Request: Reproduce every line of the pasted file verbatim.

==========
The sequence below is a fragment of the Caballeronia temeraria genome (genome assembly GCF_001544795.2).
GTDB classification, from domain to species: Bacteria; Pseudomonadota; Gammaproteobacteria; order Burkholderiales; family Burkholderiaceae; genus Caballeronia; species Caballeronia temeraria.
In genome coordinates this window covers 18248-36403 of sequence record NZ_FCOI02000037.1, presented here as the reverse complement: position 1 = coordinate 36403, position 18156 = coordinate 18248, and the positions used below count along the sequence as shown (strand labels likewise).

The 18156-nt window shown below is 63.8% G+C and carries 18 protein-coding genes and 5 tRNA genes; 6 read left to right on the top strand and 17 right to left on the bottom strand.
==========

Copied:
The sequence below is a fragment of the Caballeronia temeraria genome (genome assembly GCF_001544795.2).
GTDB classification, from domain to species: Bacteria; Pseudomonadota; Gammaproteobacteria; order Burkholderiales; family Burkholderiaceae; genus Caballeronia; species Caballeronia temeraria.
In genome coordinates this window covers 18248-36403 of sequence record NZ_FCOI02000037.1, presented here as the reverse complement: position 1 = coordinate 36403, position 18156 = coordinate 18248, and the positions used below count along the sequence as shown (strand labels likewise).

The 18156-nt window shown below is 63.8% G+C and carries 18 protein-coding genes and 5 tRNA genes; 6 read left to right on the top strand and 17 right to left on the bottom strand.